Despite the existence of therapeutic guidelines, management of multiple sclerosis relapse remains heterogeneous. Optimisation of relapse outcome demands an improved understanding of the neurologist's therapeutic attitude towards relapse management, which is the aim of this study. Neurologists from 13 multiple sclerosis centres completed a questionnaire every time they assessed multiple sclerosis relapses. The questionnaire requested a guided description of the relapse's clinical characteristics and an indication of the prescribed therapy, supported with up to 3 out of 20 suggested reasons. Over 3 months, 368 questionnaires were collected. Median percentage (%) of 21 relapses resulting in a prescription was 88.9%. Corticosteroids represented the most frequent prescription. A short-course of high-dose intravenous methylprednisolone was the most used corticosteroid (73.7%). Treatment was administrated mainly in day case unit (80.0%) and at home (13.6%). A tapered therapy was prescribed to 28.8% of patients. Neurologists' therapeutic decisions were driven mainly by relapse severity (45.3%) and symptom evolution (24.2%). Our study confirms the therapeutic attitude of multiple sclerosis specialists in treating relapses with high-dose intravenous corticosteroids in a day hospital setting, with a tapering in a proportion of cases. The main reasons for prescription are relapse severity and symptom evolution.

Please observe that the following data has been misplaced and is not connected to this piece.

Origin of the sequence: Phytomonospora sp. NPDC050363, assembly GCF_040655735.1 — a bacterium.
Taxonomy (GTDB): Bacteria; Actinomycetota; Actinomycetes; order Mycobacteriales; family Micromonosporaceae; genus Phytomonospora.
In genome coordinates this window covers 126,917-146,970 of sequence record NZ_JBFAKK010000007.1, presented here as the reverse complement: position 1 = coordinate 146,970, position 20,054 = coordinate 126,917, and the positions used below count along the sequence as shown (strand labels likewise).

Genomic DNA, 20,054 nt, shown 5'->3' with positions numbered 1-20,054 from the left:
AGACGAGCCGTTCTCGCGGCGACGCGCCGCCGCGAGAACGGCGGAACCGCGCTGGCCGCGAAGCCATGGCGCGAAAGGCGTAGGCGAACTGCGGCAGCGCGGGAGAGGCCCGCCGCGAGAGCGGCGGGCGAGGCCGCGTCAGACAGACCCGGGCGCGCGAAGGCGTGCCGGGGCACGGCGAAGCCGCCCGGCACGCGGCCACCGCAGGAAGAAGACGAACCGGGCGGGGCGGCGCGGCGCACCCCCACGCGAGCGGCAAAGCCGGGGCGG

|Numero di pagine||7|
|Stato di pubblicazione||Published - 2013|
- Clinical Neurology
- Psychiatry and Mental health